New paper turned up on PNAS about normalizing flows in Monte Carlo,

- https://www.pnas.org/doi/epdf/10.1073/pnas.2109420119
- GitHub - marylou-gabrie/flonaco (pytorch impl)

May be of interest?

New paper turned up on PNAS about normalizing flows in Monte Carlo,

- https://www.pnas.org/doi/epdf/10.1073/pnas.2109420119
- GitHub - marylou-gabrie/flonaco (pytorch impl)

May be of interest?

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Cool! It seems related (in spirit) to the NeuTra HMC paper from a few years ago ([1903.03704] NeuTra-lizing Bad Geometry in Hamiltonian Monte Carlo Using Neural Transport). My 2 cents: attacking difficult posterior distributions this way is really helpful when you have moderate dimensionality (100 < d < 10000) and high correlations. My (limited) knowledge on this is that the compute cost incurred by the NF is at least linear in d so the payoff might not always be worth it.

Unfortunately, this is also kind of a mismatch to the problem space many advanced modelers face because you either have something with d >> 10000 like regression or Bayesian machine learning with many groups / covariates, or you have small d with extremely difficult posterior geometries from highly nonlinear models like ODE/PDEs from physics/ecology/etc in which case you can use Riemannian HMC.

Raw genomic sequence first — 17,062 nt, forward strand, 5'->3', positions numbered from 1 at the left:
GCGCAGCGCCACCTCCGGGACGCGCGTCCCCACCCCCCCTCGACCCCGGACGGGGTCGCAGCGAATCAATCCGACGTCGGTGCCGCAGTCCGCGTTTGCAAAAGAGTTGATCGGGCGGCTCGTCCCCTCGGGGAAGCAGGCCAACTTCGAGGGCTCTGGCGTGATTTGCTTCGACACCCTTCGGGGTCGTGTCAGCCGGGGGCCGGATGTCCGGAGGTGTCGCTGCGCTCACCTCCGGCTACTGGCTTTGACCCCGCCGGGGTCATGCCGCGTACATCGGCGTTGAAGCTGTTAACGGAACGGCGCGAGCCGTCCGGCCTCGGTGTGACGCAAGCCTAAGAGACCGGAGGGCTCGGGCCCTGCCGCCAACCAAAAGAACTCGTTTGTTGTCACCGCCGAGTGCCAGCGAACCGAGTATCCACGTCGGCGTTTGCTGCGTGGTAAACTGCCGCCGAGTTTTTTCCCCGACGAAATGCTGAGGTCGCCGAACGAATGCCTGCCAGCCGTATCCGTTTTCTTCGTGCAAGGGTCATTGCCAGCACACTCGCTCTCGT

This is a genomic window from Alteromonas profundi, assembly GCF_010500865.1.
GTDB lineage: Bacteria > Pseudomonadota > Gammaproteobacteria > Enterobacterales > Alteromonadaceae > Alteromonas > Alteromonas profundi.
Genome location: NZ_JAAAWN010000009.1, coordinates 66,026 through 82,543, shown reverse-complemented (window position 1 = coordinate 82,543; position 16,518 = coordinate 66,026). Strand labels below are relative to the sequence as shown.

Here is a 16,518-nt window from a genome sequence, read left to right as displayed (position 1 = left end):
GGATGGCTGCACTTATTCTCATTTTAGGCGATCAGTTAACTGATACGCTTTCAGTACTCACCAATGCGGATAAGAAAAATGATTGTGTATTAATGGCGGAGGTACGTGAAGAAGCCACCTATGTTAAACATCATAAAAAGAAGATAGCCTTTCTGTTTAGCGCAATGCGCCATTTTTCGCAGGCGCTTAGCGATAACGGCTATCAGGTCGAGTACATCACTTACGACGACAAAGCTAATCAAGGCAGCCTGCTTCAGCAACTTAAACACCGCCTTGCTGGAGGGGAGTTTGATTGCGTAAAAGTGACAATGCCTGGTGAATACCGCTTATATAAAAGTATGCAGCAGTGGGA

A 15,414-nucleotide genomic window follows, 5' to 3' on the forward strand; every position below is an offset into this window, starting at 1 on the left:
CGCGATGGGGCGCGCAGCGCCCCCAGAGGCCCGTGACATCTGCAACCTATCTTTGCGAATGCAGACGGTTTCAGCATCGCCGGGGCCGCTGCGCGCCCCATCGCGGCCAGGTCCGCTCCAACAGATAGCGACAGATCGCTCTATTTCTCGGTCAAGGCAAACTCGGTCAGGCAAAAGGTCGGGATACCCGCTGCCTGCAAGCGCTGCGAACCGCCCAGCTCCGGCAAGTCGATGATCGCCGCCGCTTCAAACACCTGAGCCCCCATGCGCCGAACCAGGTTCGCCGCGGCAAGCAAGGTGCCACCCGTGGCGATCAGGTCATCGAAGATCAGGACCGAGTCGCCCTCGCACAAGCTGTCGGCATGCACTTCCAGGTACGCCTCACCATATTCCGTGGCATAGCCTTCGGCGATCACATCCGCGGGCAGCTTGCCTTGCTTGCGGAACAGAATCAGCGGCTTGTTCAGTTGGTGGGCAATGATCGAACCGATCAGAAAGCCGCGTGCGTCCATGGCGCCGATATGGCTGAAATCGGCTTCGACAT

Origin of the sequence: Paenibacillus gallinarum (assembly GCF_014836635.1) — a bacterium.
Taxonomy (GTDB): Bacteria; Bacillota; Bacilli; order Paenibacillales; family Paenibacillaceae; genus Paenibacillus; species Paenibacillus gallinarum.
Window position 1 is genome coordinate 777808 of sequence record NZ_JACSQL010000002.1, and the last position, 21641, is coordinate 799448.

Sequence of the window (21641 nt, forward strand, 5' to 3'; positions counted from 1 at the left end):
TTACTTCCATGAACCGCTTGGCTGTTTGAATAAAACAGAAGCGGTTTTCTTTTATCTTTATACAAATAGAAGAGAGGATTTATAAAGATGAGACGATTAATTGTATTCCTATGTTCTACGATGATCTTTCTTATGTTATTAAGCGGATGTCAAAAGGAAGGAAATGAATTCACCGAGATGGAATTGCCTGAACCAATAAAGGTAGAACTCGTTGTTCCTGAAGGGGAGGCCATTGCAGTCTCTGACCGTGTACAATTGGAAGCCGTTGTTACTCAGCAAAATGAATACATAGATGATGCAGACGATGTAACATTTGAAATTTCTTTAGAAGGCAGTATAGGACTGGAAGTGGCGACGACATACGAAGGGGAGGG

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Thanks for the good remarks. I agree that it’s not a giant hammer to squash all problems. But I suspect in complex models it could help address certain difficult or inexistant reparametrizations.

Slightly tangential question, but how often you you think sampling difficulty arises from multi-modality, as opposed to difficult or degenerate posterior geometry? In my own work (economics) I see the latter much more often than the former, although I admittedly don’t work much with mixture models.

Multimodality is definitely less of an issue than it used to be, since the implementation of features like the `ordered`

transform and mixture classes have made label switching much less common. Variational inference has also been pretty helpful too, since it typically just picks a single mode for the approximate posterior though that’s more or less just shoving the issue under the rug so it doesn’t show up in the convergence diagnostics.

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